How to increase race pace - Cross-training | 7 of 26 Marathon Series

One of the biggest mistakes that runners can make when trying to break through a plateau is to think that simply running more or harder will help.

This is almost always a flawed plan as the body has an amazing ability to adapt to training stimulus so that the training becomes less and less effective at creating performance improvements; therefore it normally takes a different shock/stimulus to create physical changes. Crosstraining can be a powerful tool in the runners repertoire when it comes to creating change.

What is Crosstraining?

We’re not talking about using that cardio machine at the gym, that makes you look like a drunk uncle dancing at a wedding, instead we’re talking about mixing your running with other activities to trick the body into progression. This can be other sports or as simple as other activities; like swimming or cycling. Weight training can be very effective, but we cover this specifically in our next Marathon Series blog.

  • Most martial arts are great crosstraining activities as they have the added benefit of improving flexibility, self-defence, self-control as well as cardiovascular fitness.
  • Swimming is a great crosstraining activity as it works almost all of the muscles in the body; while the body propels itself through the resistance of the water.
  • Crossfit is a fantastic crosstraining activity as you will be given close guidance and training advice within a really friendly supportive environment; it also ensures that your workouts will be different everyday and it places emphasis on complete all-round fitness.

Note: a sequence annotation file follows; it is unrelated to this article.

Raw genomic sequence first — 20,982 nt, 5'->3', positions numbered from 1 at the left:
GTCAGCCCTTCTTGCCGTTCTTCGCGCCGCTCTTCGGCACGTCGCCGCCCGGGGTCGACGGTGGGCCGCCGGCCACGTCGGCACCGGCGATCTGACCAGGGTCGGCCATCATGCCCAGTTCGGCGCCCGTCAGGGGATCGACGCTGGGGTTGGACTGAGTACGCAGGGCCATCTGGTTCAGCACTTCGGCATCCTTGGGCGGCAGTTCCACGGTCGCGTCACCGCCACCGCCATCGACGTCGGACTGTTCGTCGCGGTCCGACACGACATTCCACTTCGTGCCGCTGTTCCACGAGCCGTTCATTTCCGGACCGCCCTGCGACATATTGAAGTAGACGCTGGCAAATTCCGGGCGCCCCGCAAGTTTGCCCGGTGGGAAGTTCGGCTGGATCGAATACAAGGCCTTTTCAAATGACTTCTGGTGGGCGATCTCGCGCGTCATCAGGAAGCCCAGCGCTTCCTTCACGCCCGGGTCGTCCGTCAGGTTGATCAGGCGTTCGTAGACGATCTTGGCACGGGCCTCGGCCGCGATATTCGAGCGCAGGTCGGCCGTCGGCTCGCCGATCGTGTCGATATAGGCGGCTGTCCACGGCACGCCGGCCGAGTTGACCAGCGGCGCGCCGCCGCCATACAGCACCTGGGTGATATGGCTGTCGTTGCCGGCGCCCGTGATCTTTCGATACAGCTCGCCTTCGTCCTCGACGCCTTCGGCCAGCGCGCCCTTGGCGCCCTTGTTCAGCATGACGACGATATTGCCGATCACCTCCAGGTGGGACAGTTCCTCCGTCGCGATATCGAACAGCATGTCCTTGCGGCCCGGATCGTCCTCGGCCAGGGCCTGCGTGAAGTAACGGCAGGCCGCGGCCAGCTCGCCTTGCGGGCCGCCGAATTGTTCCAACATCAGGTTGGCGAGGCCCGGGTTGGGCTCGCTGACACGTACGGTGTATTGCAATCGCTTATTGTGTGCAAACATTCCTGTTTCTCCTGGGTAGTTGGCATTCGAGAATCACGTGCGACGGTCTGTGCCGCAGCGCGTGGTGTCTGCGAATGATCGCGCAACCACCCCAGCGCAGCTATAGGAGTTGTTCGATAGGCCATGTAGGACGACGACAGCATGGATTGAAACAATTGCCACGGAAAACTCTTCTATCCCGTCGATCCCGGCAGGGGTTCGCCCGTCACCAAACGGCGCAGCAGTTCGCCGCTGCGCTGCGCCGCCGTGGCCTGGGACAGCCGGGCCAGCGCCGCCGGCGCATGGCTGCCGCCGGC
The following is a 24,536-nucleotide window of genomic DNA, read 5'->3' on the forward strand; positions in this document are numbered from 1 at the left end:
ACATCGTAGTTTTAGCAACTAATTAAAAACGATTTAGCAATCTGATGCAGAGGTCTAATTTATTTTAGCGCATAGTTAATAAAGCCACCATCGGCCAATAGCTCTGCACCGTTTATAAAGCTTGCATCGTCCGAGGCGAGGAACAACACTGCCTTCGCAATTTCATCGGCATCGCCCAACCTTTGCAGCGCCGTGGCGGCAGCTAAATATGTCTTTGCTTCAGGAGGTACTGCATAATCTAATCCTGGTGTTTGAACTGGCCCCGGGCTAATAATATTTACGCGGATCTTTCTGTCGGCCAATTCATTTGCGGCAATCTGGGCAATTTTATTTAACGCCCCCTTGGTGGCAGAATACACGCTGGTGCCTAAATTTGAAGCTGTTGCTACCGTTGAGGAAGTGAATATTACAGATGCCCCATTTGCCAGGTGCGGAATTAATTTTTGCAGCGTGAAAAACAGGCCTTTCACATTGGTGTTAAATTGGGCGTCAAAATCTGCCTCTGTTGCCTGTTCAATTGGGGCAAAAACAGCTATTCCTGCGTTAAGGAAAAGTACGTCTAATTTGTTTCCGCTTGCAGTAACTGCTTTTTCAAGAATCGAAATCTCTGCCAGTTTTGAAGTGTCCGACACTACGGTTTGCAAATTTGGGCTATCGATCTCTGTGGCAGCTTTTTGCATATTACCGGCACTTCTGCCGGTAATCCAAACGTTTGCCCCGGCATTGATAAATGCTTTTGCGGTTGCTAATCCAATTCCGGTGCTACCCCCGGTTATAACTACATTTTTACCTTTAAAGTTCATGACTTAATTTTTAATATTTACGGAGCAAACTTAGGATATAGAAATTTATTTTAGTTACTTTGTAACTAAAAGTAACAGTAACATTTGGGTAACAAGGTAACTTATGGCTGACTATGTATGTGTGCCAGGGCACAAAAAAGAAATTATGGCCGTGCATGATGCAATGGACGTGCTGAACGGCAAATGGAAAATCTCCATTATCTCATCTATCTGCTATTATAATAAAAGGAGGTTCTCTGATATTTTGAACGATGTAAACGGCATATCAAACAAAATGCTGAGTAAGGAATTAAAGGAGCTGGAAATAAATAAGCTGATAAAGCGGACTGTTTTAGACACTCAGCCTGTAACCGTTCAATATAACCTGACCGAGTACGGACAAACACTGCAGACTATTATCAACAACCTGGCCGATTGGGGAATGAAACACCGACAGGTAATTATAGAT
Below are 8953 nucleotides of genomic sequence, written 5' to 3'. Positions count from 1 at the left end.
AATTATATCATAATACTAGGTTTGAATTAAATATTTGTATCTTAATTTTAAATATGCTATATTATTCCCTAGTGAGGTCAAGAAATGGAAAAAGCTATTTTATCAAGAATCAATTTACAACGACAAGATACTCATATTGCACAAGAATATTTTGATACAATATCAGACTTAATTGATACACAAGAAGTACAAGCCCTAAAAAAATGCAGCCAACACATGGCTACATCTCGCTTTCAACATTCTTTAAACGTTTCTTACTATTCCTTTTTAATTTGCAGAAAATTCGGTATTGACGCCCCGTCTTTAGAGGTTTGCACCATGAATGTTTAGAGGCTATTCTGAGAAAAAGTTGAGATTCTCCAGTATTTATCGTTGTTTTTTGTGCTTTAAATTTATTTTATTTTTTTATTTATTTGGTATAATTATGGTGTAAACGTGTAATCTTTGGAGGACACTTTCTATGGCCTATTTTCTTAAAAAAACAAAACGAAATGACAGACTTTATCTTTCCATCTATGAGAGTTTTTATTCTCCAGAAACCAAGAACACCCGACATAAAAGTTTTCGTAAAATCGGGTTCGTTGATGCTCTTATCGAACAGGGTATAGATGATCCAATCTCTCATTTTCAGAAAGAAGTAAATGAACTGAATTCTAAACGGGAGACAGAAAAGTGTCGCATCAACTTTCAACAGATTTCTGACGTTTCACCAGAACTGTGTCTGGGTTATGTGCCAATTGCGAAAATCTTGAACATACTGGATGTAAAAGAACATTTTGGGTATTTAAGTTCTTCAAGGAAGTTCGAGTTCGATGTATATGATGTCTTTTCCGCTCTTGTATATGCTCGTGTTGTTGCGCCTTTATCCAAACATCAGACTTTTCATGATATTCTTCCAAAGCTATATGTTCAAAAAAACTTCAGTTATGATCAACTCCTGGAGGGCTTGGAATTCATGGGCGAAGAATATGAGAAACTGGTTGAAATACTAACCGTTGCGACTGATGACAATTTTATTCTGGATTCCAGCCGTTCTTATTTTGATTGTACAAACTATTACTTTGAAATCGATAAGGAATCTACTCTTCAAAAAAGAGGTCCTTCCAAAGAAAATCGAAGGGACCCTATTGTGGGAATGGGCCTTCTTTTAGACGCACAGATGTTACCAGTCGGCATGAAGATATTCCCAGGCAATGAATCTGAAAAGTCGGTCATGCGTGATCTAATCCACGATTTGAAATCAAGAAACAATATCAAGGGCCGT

cross training marathon

Why Crosstraining?

One simple reason is the old saying “variety is the spice of life” and this is so true when it comes to exercise. It’s not only important to give your body variety in order to prompt improvement, but it’s really important psychologically, as no matter how much of a creature of habit you are, doing the same exercise week in week out will eventually become dull and your performance will start to reflect this.

Coming back to the point of giving your body variety, the most powerful method of getting the body to progress is to constantly provide new stimulus for it to adapt to. It’s easy to believe that exercise is exercise and as long as you are exercising hard then you’ll get results; unfortunately this isn’t always the case. Remember your body works as a complete system, so by improving things that you may think are unrelated to your sport you can actually improve your sport performance, through new stimulus and the synergistic effect of training different muscles.

How to Crosstrain

Follow these quick tips for a successful start to crosstraining:

  1. Choose activities that are new, interesting that you enjoy doing – this will ensure you stick with them and therefore you’ll progress more.
  2. Start slowly, remember you are most likely to pick up new injuries when you first start a new sport or activity; keep an eye on your morning resting heart rate, as an elevated resting heart rate is a sign of overtraining.
  3. Start by dedicating one training session every couple of weeks to crosstraining and then slowly make it part of your weekly training plan.
  4. Try to ensure that you are still maintaining a high intensity in your crosstraining activies (70%+ of max heart rate); ten pin bowling doesn’t really count as an effective workout!
  5. Unless you find you want to switch to one of the activities and give up running then don’t let crosstraining take over your weekly training load; you still need to put in the miles to get better at running.

Finally remember the goal is to add some spice to your training and enjoy yourself, it you don’t enjoy it then why do it!!

Follow our Marathon Series for more tips & advice that will get you to the finish line!

Here is the next blog article in the marathon series:

8. How to Increase Race Pace: Weight Training

Increase Race Pace - Marathon Series



Ryan has worked in the sports industry since 1999 and has a wealth of experience across most subjects. Ryan holds a BSc in microbiology and has studied sports physiology in great detail in his own time. His main areas of specialisation are: footwear construction, footwear technology, strength & conditioning and anatomy & physiology. He splits his 13 hours a week exercise between, Kickboxing, MMA, Crossfit, Rock Climbing and Running.